STEP SIX: Set your Memory Limit

If, after all this, you still can’t get the file to render, you can manually reduce the amount of memory that Mental Ray is allowed to use.

In the render tab, go to the render menu. Next to the options labeled “Render Current Frame” and “Batch Render” there are little boxes. In the menu that comes up, uncheck the “auto memory limit” and click “calculate” Then, ignore this number and input something lower. 1024 or 1512 seem to work pretty well for me on a machine with 3 or more gigs of RAM.

Option Box!

Option Box!

Some versions of Maya don't have the "calculate" button

Some versions of Maya don't have the "calculate" button

This number sets how much memory Mental Ray should take up before initiating the flushing process. If it’s set too high, you still won’t flush before you crash. If you’re working on a particularly low-memory machine, this might be your first step.

STEP SEVEN: Render from the Command Line

When you install Maya, it edits your environment variables, and installs its own set of command-line instructions you can run from DOS. It also edits your command shell structure.

So, provided you have Maya set up properly, you can create a text document known as a batch file to render from the command line.  Open Notepad, and write this:

render -r mr yourscene.mb;

then, save the text document as a .bat. Make sure you choose as the file type “All Files”.  Put this file in the same directory as the scene you want to render, and simply double-click.  Your file should batch render to wherever you set the render path, without ever opening Maya — leaving you with at least a few hundred megabytes of RAM to play with.  There are many tutorials out there about setting up command-line rendering.

STEP EIGHT: Consult Google

There are a number of other ways you can optimize rendering with Mental Ray. I’ll probably be posting more tips as my blog continues, but for now, try looking up the following things: baking occlusion maps, baking final gather calculation, portal lights for final gather, and setting up render tiles. I’m also hoping to start playing with BackBurner for Maya, see what that old Max standby can do for us.  Good luck!


10 responses

  1. Kelly L.

    omg this happened to me and I wanted to scream because I forgot to save my lighting setup. I’ll have to try this. Thanks!

    April 29, 2009 at 4:19 pm

  2. Thanks a lot!!! Mental ray hates me too and I hate mental ray back. I just had a question. I turned off Auto memory limit both from batch rendering options and from mental ray globals’ extra attributes. Then I changed the memory limit from mrglobals performance and memory settings. Even then when I hit render, it gives an error messege that mental rays is out of memory limit and sets t he memory limit back to 128 MB. I have 12 GB RAM!!!! Why is this happening? Is maya overriding mrglobals from somewhere?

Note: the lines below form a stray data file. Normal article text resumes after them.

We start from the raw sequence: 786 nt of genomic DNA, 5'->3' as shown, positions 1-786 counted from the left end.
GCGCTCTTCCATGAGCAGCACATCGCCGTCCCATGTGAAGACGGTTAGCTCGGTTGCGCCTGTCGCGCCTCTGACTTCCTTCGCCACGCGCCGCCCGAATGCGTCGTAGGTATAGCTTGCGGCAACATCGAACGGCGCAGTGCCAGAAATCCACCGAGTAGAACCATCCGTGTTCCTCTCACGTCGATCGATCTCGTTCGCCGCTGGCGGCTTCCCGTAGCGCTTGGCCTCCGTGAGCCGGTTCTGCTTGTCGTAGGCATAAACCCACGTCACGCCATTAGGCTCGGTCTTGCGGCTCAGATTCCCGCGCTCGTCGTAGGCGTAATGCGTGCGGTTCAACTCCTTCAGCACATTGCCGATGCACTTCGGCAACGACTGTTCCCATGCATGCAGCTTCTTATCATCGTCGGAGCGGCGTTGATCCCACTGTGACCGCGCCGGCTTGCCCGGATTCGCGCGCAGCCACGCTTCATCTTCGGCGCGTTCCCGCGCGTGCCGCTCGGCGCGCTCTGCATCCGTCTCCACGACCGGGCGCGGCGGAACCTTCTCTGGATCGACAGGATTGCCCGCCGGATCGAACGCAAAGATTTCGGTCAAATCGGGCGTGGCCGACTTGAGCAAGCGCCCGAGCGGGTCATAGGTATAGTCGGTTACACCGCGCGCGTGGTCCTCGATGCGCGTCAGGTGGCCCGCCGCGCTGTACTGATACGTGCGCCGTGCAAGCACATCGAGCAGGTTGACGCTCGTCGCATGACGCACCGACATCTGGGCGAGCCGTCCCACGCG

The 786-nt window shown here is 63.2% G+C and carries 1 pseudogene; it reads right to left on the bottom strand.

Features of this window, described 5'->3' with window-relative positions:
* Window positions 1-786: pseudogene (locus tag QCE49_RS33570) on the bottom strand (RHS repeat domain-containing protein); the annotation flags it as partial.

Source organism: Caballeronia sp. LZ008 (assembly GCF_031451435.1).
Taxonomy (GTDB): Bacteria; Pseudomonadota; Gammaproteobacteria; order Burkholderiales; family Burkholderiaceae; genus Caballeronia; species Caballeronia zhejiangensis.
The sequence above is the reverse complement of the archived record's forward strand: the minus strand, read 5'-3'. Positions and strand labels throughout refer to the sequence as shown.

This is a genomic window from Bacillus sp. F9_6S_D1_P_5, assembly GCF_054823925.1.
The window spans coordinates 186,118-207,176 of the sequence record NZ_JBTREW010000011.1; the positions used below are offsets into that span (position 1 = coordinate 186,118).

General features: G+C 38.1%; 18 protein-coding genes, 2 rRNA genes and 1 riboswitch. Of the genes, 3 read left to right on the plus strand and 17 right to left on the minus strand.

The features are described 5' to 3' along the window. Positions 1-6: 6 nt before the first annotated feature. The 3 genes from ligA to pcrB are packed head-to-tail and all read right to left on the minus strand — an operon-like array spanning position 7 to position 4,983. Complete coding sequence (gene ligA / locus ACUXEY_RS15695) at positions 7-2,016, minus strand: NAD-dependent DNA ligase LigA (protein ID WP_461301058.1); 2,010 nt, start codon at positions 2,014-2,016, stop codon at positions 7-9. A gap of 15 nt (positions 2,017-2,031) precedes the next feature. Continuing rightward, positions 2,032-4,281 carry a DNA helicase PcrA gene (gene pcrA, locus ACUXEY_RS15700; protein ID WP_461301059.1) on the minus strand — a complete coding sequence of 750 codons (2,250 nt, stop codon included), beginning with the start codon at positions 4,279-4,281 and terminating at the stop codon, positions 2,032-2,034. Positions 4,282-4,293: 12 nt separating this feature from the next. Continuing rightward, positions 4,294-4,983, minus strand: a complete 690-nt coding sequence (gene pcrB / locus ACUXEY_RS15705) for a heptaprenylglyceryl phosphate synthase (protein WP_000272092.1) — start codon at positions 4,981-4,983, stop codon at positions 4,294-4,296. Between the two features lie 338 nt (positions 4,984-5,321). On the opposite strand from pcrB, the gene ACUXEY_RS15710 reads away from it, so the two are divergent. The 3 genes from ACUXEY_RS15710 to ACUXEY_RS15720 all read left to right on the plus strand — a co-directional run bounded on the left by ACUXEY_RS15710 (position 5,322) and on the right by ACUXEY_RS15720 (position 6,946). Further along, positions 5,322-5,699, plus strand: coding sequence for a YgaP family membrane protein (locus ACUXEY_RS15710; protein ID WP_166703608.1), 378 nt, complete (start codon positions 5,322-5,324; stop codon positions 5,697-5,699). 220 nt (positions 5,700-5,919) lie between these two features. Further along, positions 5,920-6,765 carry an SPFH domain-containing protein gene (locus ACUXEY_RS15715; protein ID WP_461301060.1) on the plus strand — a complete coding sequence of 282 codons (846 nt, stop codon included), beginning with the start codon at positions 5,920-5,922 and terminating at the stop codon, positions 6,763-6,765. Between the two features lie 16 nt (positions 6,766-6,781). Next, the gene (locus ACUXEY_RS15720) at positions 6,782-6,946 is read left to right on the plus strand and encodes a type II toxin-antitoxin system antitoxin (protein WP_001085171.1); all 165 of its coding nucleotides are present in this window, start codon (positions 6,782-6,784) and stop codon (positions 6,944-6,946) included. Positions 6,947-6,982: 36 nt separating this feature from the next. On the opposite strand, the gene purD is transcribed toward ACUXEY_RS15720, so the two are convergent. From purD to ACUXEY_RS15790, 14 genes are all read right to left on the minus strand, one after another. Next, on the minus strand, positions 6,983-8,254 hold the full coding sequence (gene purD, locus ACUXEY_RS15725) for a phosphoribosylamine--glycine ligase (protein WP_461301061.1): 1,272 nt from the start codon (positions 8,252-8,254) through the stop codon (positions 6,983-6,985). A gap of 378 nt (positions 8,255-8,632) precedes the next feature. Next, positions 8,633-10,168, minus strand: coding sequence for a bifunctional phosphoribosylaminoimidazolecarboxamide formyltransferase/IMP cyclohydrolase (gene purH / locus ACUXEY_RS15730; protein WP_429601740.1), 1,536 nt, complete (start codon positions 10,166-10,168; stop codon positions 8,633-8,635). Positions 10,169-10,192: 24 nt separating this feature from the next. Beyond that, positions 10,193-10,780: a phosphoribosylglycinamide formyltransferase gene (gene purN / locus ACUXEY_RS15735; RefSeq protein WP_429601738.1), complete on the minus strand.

Please help more. Thanks.

    July 19, 2009 at 9:55 am

    • edhobbit

      Mental Ray suffers from some serious memory leaks; make sure you have the latest service pack installed from Autodesk first. Try rendering from the command line — there are some fantastic tutorials out there to help you out creating your batch render file. At the very least, on the command line it might tell you specifically what it is that’s eating your memory.

      July 31, 2009 at 9:55 pm

  3. Thanks for the scoop Ed. I’ve been all over CGTalk and Highend for the last several hours looking for some solid information. Even Autodesk and Mental Images are light on support for these issues with Mental Ray. You may have just saved a life.

    September 1, 2009 at 12:30 am

  4. Jorx

    32 bit OS is probably your culprit- only if you are running a 64 bit operating system will your software (maya, mental ray) be able to use all 16 gigs. Otherwise it’s going to be very limited!

    I’m having issues right now as well- restricted to using a 32 bit windows xp, and I can’t get it to render my displaced geometry (with mental ray approx nodes).

    October 9, 2009 at 9:28 am

  5. WIlly

    Very helpful tips. Thanks a lot man!!!

    October 18, 2009 at 5:58 am

  6. Hi Ed,

    I don’t know if you remember me… I was in the same Todd’s Lighting and Texturing class last semester.

    Anyways, this help this is great! Memory leaks was the major reason why I started rendering everything en Lightwave. I wish this information would have reached my eyes before. RenderMan is flawless in terms of memory allocation. Have you tried it?

    Felipe Ruiz

    March 15, 2010 at 2:48 am

  7. Nauz

    Thanks!!!!!!! I was going insane because I couldn’t find entalRayGlobals in maya 2008… Finally i was able to fix the memory limit, which was set to 2200 by maya 🙂

    June 20, 2010 at 2:35 am

  8. Eduardo

    Great info, solved me a lot of trouble. One simple question though, any ideas on why, when I have instanced geometry, it renders perfectly from the viewport, but if I batch render, none of the intances appear? It’s driving me crazy, and i’ve been looking for an answer all day long, thanks in advance

    September 18, 2010 at 4:04 pm

  9. Ben


    May 7, 2012 at 3:08 pm